Exporting to Iran: The Little Known [?] OFAC Exception

Most people know that U.S. sanctions on Iran are very comprehensive.  Did you know that there are still exceptions to them?  Despite having recently had to deal with the U.S. Department of Treasury’s Office of Foreign Assets Control (OFAC) himself, a client of mine who does quite a bit of work in the Middle East was quite surprised when I told him that U.S. persons can obtain specific licenses to export medical equipment, pharmaceuticals, food and certain agricultural products to Iran.  In fact, OFAC issues hundreds of these licenses (commonly referred to as “Ag/Med licenses”) annually.  A quarterly report issued by OFAC indicates that over 300 licenses were issued for Iran between July and September 2010 alone!

How does it work?

The U.S. government decided in the early 2000s to legalize certain sales to Iran on humanitarian grounds.  The Trade Sanctions Reform Enhancement Act of 2000 or “TSRA” emerged from this, which also provides for licensing of such sales to Sudan.  The law does not exempt agricultural and medical products to Iran from the sanctions regime but rather permits U.S. persons to export such products to Iran if they obtain a specific license.  Specific licenses are distinguished from activities permitted under general license.  Such activities require no formal authorization from OFAC.  OFAC issues specific licenses under the Ag/Med program licenses subject to the applicant and the transaction meeting certain criteria.

The Ag/Med program is provided in the Iranian Transactions Regulations, 31 CFR Part 560, the “ITR.”  The ITR allows U.S. persons receiving Ag/Med licenses to sell medicine, medical devices, or agricultural products to entities in Iran, including the Iranian government, although obviously sales to entities on the Specially Designated Nationals (SDN) list or those promoting international terrorism are expressly prohibited.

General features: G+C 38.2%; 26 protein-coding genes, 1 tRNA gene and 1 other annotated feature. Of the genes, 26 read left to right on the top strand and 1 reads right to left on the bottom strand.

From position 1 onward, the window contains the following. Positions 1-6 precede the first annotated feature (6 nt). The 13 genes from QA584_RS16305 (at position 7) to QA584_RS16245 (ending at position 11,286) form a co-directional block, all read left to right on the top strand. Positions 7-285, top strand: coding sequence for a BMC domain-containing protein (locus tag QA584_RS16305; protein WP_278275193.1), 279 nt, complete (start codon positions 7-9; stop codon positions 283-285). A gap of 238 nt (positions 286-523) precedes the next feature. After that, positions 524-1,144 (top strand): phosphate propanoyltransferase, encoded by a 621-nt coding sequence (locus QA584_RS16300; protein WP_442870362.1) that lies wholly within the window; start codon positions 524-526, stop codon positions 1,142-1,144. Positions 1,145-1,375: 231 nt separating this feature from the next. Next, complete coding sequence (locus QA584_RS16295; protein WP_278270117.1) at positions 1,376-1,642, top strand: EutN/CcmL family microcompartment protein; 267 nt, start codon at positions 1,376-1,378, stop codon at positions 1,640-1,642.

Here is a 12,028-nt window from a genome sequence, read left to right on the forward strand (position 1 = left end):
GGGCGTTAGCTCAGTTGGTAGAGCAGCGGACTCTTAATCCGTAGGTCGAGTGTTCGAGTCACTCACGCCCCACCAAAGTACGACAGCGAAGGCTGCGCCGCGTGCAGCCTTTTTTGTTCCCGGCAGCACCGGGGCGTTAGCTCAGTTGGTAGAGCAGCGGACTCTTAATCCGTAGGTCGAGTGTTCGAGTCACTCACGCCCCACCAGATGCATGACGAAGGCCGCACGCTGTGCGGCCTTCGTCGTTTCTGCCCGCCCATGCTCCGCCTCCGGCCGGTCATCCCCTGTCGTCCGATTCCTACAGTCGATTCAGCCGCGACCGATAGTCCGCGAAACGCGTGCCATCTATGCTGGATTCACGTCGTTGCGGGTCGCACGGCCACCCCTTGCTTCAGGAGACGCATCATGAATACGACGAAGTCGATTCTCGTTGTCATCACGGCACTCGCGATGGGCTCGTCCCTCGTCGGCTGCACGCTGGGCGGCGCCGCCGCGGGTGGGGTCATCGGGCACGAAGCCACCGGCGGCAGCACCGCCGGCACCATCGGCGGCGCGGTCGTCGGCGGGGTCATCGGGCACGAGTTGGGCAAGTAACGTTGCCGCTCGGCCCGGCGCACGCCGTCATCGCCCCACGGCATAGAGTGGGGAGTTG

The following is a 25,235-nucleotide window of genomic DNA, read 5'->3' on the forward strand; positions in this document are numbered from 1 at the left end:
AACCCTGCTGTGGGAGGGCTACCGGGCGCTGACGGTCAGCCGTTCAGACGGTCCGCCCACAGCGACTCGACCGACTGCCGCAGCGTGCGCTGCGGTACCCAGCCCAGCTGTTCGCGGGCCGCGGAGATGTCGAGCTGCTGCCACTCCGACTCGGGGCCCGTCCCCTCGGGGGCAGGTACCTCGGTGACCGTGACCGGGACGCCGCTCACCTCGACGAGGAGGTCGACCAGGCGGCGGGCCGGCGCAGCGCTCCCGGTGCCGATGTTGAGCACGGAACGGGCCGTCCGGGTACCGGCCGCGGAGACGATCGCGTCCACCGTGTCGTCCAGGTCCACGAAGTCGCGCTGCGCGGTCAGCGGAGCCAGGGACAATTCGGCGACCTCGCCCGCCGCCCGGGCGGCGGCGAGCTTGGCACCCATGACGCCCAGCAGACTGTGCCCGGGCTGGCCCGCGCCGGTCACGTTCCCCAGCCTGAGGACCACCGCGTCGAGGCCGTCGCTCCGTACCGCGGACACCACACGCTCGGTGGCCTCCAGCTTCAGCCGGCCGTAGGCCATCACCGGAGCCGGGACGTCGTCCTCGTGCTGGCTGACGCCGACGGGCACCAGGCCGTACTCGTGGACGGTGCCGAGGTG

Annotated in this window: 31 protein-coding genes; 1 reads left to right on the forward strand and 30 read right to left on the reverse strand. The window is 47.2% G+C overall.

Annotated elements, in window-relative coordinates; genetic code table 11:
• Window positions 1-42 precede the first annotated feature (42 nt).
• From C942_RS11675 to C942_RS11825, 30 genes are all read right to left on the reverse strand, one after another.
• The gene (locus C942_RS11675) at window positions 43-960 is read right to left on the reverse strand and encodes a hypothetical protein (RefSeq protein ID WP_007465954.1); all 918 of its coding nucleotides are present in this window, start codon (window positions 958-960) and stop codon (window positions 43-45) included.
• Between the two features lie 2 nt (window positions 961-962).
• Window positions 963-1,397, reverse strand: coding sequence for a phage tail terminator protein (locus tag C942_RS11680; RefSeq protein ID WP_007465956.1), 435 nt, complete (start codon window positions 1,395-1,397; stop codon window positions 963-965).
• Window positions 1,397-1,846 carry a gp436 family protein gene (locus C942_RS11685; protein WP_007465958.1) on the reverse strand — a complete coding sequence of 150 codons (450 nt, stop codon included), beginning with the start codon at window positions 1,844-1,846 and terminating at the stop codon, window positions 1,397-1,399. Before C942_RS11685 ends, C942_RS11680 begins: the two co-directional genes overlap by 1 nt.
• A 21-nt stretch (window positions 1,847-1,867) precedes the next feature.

A specific Ag/Med license not only permits one to engage in the actual sale or export, but it also allows related activities, such as entering into agreements for sale.  It can naturally authorize payment on cash terms, as well as certain types of financing subject to certain restrictions.

What is covered?

The ITR permits the export of many types of the following goods:

  1. Medical equipment and supplies;
  2. Medicine and medicinal products; and
  3. Agricultural products.

Although there are certain limitations (e.g., you cannot send equipment subject to military restrictions, etc.) the range of eligible products are considerable.  For example, medicine is inclusive of vitamins, and agricultural products can include not only seeds and grain, but also goods like meat, vegetables, processed foodstuffs, pet foods, etc.  Note, however, that a specific license is not a blank check to sell whatever medical, medicinal, or agricultural product one wishes during the license term – rather, applicants must clearly stipulate in their applications the exact goods they plan on exporting, as the license will only cover those items. Furthermore, an applicant must stipulate that the goods are not prohibited by the Department of Commerce due to export control laws, as described further below.